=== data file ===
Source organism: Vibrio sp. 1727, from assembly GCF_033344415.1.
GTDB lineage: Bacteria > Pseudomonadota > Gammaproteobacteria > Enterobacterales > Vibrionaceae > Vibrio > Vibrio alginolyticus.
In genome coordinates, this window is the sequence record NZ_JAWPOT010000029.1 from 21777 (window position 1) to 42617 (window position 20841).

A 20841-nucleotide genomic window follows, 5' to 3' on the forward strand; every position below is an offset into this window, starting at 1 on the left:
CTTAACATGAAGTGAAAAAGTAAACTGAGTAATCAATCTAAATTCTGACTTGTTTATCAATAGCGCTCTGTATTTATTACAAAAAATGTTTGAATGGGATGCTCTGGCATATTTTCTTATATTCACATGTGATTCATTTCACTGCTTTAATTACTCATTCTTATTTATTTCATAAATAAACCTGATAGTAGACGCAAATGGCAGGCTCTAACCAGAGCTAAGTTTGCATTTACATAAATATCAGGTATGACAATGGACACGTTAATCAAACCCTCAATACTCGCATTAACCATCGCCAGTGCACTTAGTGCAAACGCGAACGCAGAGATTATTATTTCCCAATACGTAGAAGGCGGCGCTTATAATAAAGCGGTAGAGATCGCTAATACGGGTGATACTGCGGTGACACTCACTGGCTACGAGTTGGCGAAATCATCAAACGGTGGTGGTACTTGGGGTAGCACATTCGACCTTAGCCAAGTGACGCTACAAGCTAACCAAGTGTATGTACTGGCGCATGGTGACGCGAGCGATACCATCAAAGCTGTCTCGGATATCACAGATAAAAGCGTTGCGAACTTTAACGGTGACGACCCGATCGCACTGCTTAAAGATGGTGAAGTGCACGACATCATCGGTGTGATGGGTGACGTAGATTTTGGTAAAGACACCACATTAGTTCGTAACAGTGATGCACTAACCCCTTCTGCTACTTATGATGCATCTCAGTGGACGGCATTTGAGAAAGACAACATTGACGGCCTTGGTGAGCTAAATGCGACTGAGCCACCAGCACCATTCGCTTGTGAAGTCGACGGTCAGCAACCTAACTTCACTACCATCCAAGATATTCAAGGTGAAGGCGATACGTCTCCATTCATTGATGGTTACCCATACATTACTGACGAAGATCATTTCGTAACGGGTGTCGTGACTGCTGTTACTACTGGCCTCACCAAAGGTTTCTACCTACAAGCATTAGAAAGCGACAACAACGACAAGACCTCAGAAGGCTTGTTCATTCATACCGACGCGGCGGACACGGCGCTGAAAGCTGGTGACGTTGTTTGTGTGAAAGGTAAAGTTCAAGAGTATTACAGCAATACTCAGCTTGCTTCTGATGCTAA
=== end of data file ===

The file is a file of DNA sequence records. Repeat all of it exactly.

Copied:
Source organism: Vibrio sp. 1727, from assembly GCF_033344415.1.
GTDB lineage: Bacteria > Pseudomonadota > Gammaproteobacteria > Enterobacterales > Vibrionaceae > Vibrio > Vibrio alginolyticus.
In genome coordinates, this window is the sequence record NZ_JAWPOT010000029.1 from 21777 (window position 1) to 42617 (window position 20841).

A 20841-nucleotide genomic window follows, 5' to 3' on the forward strand; every position below is an offset into this window, starting at 1 on the left:
CTTAACATGAAGTGAAAAAGTAAACTGAGTAATCAATCTAAATTCTGACTTGTTTATCAATAGCGCTCTGTATTTATTACAAAAAATGTTTGAATGGGATGCTCTGGCATATTTTCTTATATTCACATGTGATTCATTTCACTGCTTTAATTACTCATTCTTATTTATTTCATAAATAAACCTGATAGTAGACGCAAATGGCAGGCTCTAACCAGAGCTAAGTTTGCATTTACATAAATATCAGGTATGACAATGGACACGTTAATCAAACCCTCAATACTCGCATTAACCATCGCCAGTGCACTTAGTGCAAACGCGAACGCAGAGATTATTATTTCCCAATACGTAGAAGGCGGCGCTTATAATAAAGCGGTAGAGATCGCTAATACGGGTGATACTGCGGTGACACTCACTGGCTACGAGTTGGCGAAATCATCAAACGGTGGTGGTACTTGGGGTAGCACATTCGACCTTAGCCAAGTGACGCTACAAGCTAACCAAGTGTATGTACTGGCGCATGGTGACGCGAGCGATACCATCAAAGCTGTCTCGGATATCACAGATAAAAGCGTTGCGAACTTTAACGGTGACGACCCGATCGCACTGCTTAAAGATGGTGAAGTGCACGACATCATCGGTGTGATGGGTGACGTAGATTTTGGTAAAGACACCACATTAGTTCGTAACAGTGATGCACTAACCCCTTCTGCTACTTATGATGCATCTCAGTGGACGGCATTTGAGAAAGACAACATTGACGGCCTTGGTGAGCTAAATGCGACTGAGCCACCAGCACCATTCGCTTGTGAAGTCGACGGTCAGCAACCTAACTTCACTACCATCCAAGATATTCAAGGTGAAGGCGATACGTCTCCATTCATTGATGGTTACCCATACATTACTGACGAAGATCATTTCGTAACGGGTGTCGTGACTGCTGTTACTACTGGCCTCACCAAAGGTTTCTACCTACAAGCATTAGAAAGCGACAACAACGACAAGACCTCAGAAGGCTTGTTCATTCATACCGACGCGGCGGACACGGCGCTGAAAGCTGGTGACGTTGTTTGTGTGAAAGGTAAAGTTCAAGAGTATTACAGCAATACTCAGCTTGCTTCTGATGCTAA